“I did not,” said Lynch. “I have never instructed a witness as to what to say specifically. Never have, never will.” Under penalty of lying to Congress, the former AG declared, “I didn’t direct anyone to use specific phraseology.”

Before leaping to the conclusion that Lynch is calling Comey a liar, we need to keep reading the transcript of Lynch’s testimony, which ends up being far less definitive than it first appears. As is so often the case with lawyers’ lawlerly responses, the assertion turns on specific words. Lynch said she didn’t “instruct” or “direct” anyone to use any “specific” language. Instead, she testified, she had told Comey that she personally referred to the Hillary affair as a “matter” or “issue” and “that was the suggestion that I made to him.”

Could it be this is the shape of investigations — sorry, matters — to come? The spectacle of former power players parsing verbs at one another? It may seem a sound defensive strategy now, but it will grow harder to craft phraseology subtle enough to slip out of trouble. Legalistic sparring becomes increasingly difficult as the number of those being put under oath proliferates, and as the number of investigations mount. The game theory concept known as the “Prisoner’s dilemma” is confounding enough when there are two players having to figure out whether to trust one another or sell each other out. Make it multi-person, game theorists point out, and the difficulty for the players grows exponentially.

Making the game even more difficult is how much of the play is being done under cover. When so much of the frenzied blame-shifting is right out in the open, who knows how much whet work with the long knives is going on in the shadows? “If Brennan and Comey and Clapper are doing this publicly,” one Senate staffer says, private-sector dossier-peddlers “[Sidney] Blumenthal, [Cody] Shearer and [Glenn] Simpson are doing it privately.”

There’s no overstating institutional animosities and how likely they are to affect efforts to find out the full story of what happened in the 2016 election. The Department of Justice, the FBI, the State Department and various intelligence agencies are supposed to cooperate, working together to amplify their efforts through coordination. Instead, they often end up at odds, competing for the praise and resources that come with successes and laying off on others the blame that attends mistakes and failures.

“The FBI and DoJ are ruthless to each other, petty to one another,” one congressional staffer marvels.

Peter Strzok: “DoJ are putzes, man,” he texted. “God I hate them.” 

AP Photo/Manuel Balce Ceneta

FBI investigator Peter Strzok provides a vivid example of the attitudes at play. In texts to his lover, FBI lawyer Lisa Page, he makes declarations such as “I hate DoJ.” Half an hour later he sends another text that includes “And I hate DoJ.” Elsewhere in the texts, the people of “main justice” are called “political dicks” In the same spirit Strzok declares “DoJ are putzes, man.” Later he tells Page, “Don’t trust DoJ” and declares, “God I hate them.” Page describes DoJ as the “no brigade.” She writes, “I just feel like throttling DOJ.”

Connoisseurs of the knife fights between Justice and the bureau keep an eye out not only for what gets reported in the press, but where it gets reported. “The Department of Justice has good relations with, and tends to leak to, the Washington Post,” says a longtime Capitol Hill staffer. “The FBI leaks to the New York Times.”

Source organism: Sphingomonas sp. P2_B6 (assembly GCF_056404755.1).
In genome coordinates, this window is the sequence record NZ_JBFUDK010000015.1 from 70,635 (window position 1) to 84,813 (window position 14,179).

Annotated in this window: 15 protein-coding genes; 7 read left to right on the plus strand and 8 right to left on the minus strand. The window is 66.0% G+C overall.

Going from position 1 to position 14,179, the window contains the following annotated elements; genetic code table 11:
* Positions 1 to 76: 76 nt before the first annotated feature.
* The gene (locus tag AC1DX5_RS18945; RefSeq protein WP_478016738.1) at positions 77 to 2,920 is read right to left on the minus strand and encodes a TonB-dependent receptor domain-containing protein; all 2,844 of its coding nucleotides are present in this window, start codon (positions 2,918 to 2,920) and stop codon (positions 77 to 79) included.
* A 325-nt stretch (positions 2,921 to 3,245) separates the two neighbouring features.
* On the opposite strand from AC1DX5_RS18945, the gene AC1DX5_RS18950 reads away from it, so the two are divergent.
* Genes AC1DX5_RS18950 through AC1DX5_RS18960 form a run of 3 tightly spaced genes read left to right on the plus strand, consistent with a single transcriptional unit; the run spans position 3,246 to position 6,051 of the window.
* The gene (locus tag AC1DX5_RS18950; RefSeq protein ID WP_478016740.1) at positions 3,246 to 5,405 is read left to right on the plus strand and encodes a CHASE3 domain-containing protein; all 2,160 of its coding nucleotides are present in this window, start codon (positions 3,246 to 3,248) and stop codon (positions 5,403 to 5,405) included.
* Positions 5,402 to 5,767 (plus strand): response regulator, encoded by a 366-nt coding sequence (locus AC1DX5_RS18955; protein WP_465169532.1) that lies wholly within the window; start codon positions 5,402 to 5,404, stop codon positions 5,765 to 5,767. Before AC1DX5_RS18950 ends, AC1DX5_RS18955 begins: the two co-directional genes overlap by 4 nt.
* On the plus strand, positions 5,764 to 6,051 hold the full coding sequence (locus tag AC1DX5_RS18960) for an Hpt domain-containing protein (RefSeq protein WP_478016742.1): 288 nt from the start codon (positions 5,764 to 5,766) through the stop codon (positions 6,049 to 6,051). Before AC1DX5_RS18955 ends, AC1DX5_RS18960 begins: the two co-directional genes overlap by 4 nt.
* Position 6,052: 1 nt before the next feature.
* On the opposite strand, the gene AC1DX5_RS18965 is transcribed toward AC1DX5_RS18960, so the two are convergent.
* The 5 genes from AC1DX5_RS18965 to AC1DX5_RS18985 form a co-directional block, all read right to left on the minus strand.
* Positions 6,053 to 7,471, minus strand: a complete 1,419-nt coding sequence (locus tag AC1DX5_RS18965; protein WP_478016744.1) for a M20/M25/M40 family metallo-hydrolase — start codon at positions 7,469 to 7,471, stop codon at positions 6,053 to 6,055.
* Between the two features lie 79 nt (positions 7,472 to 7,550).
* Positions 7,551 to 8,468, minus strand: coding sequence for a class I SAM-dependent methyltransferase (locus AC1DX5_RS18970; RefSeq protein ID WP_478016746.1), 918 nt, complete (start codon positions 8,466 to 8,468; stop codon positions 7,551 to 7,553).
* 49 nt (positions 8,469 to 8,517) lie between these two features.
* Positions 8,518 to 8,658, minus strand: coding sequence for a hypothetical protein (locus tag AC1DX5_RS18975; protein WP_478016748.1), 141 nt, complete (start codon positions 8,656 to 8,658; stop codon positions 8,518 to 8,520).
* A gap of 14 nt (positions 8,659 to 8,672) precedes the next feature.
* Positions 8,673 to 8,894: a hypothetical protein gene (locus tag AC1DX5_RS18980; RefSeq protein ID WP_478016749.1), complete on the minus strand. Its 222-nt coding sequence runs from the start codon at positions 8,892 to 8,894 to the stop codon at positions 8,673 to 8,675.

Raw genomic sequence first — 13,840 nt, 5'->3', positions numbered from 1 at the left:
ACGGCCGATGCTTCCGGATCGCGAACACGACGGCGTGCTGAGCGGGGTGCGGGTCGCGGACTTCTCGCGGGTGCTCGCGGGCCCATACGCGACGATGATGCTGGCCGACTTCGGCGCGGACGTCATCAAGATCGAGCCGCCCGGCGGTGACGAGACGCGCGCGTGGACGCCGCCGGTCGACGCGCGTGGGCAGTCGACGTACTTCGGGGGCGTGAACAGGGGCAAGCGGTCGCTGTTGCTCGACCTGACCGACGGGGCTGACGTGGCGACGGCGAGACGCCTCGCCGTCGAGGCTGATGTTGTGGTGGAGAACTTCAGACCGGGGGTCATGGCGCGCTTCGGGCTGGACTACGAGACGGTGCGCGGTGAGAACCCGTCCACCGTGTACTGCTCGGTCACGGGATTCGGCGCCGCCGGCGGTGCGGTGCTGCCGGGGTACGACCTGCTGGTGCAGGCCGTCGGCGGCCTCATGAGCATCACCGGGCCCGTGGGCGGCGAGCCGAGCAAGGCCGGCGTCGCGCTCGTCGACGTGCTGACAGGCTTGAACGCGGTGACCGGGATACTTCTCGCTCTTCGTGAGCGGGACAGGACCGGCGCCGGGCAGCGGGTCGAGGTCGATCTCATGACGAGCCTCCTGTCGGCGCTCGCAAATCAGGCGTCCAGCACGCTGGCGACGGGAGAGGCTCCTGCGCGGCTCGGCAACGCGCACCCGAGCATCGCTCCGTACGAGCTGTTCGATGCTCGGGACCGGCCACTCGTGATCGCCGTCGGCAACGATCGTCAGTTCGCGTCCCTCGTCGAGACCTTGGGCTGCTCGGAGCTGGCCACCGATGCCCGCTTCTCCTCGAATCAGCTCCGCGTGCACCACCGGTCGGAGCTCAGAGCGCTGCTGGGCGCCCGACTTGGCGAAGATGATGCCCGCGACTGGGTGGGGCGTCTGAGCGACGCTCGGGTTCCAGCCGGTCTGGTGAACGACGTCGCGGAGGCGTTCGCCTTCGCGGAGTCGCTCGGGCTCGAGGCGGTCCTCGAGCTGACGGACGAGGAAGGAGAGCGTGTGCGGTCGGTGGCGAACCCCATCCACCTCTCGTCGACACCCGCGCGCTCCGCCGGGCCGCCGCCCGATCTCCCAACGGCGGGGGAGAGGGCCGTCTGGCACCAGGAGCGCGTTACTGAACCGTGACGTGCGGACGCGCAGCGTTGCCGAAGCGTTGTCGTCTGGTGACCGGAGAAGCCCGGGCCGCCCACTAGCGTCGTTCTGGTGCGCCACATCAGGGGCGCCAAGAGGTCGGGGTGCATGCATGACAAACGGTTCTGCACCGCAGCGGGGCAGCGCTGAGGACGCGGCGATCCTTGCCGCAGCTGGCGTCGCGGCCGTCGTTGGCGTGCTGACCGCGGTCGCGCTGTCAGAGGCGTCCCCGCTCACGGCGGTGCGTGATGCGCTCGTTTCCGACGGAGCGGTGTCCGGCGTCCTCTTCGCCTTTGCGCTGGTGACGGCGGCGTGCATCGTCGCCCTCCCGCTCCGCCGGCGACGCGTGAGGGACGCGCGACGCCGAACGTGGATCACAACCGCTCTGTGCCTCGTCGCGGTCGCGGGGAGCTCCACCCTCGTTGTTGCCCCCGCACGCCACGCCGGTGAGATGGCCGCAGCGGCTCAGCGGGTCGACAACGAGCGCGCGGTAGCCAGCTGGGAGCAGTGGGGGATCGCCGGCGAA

He points to the competing narratives about then-Deputy Attorney General Rod Rosenstein’s supposed offer to wear a wire and record conversations with the president. The story broke in the New York Times last September and portrayed then-Acting FBI Director Andrew McCabe as the level-headed professional pushing back against Rosenstein’s fevered fantasies, which included not only the suggestion of secretly recording Trump, but the idea of invoking the 25th Amendment to have him removed from office. “The extreme suggestions show Mr. Rosenstein’s state of mind in the disorienting days that followed Mr. Comey’s dismissal,” the Times wrote. “Mr. Rosenstein appeared conflicted, regretful and emotional, according to people who spoke with him at the time.” In other words, if there were dubious decisions being made by federal law enforcement officials, it wasn’t just Rosenstein’s fault, according to the Times; it was because the deputy AG was losing his marbles.

Conflicting accounts: Deputy Attorney General Rod Rosenstein, left, and FBI Acting Director Andrew McCabe, right, with Attorney General Jeff Sessions.

AP Photo/Andrew Harnik

The Times story was followed shortly thereafter by a Washington Post take on the same events, a version significantly more friendly to Rosenstein. According to “attendees at the meeting,” it was McCabe who was pushing boundaries, advocating an “investigation into the president,” the Post wrote. In this account, “Rosenstein responded [to McCabe] with what one person described as a sarcastic comment along the line of: ‘What do you want to do, Andy, wire the president?’” The Post story attributed to a “Justice Department official who met frequently with both McCabe and Rosenstein” that “in the months that followed, Rosenstein never broached either subject — the 25th Amendment or a possible wiretap involving the president.”  

You don’t have to be a champion contestant on that peculiar Washington game show — “Guess the Source!” — to have a sense of which side of the street was providing what information to which newspaper.